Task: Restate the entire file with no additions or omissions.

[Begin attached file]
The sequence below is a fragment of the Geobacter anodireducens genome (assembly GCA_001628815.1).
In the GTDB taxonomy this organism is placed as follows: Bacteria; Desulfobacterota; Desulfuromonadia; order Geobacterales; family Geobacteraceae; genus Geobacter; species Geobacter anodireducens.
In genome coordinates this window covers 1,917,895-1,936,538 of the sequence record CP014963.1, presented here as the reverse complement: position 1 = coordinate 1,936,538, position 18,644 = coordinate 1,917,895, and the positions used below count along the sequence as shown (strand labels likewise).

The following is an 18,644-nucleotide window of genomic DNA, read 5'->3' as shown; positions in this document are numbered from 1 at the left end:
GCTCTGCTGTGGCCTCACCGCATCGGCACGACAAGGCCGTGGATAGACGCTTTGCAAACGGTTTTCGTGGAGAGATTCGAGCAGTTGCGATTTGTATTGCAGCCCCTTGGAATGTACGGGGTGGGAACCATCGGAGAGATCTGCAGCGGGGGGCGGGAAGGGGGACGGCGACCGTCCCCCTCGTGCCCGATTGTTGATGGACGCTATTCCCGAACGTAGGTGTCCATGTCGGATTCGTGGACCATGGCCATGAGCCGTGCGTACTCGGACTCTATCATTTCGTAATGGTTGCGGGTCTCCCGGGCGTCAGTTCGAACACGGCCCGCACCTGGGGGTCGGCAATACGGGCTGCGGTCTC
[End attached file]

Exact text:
The sequence below is a fragment of the Geobacter anodireducens genome (assembly GCA_001628815.1).
In the GTDB taxonomy this organism is placed as follows: Bacteria; Desulfobacterota; Desulfuromonadia; order Geobacterales; family Geobacteraceae; genus Geobacter; species Geobacter anodireducens.
In genome coordinates this window covers 1,917,895-1,936,538 of the sequence record CP014963.1, presented here as the reverse complement: position 1 = coordinate 1,936,538, position 18,644 = coordinate 1,917,895, and the positions used below count along the sequence as shown (strand labels likewise).

The following is an 18,644-nucleotide window of genomic DNA, read 5'->3' as shown; positions in this document are numbered from 1 at the left end:
GCTCTGCTGTGGCCTCACCGCATCGGCACGACAAGGCCGTGGATAGACGCTTTGCAAACGGTTTTCGTGGAGAGATTCGAGCAGTTGCGATTTGTATTGCAGCCCCTTGGAATGTACGGGGTGGGAACCATCGGAGAGATCTGCAGCGGGGGGCGGGAAGGGGGACGGCGACCGTCCCCCTCGTGCCCGATTGTTGATGGACGCTATTCCCGAACGTAGGTGTCCATGTCGGATTCGTGGACCATGGCCATGAGCCGTGCGTACTCGGACTCTATCATTTCGTAATGGTTGCGGGTCTCCCGGGCGTCAGTTCGAACACGGCCCGCACCTGGGGGTCGGCAATACGGGCTGCGGTCTC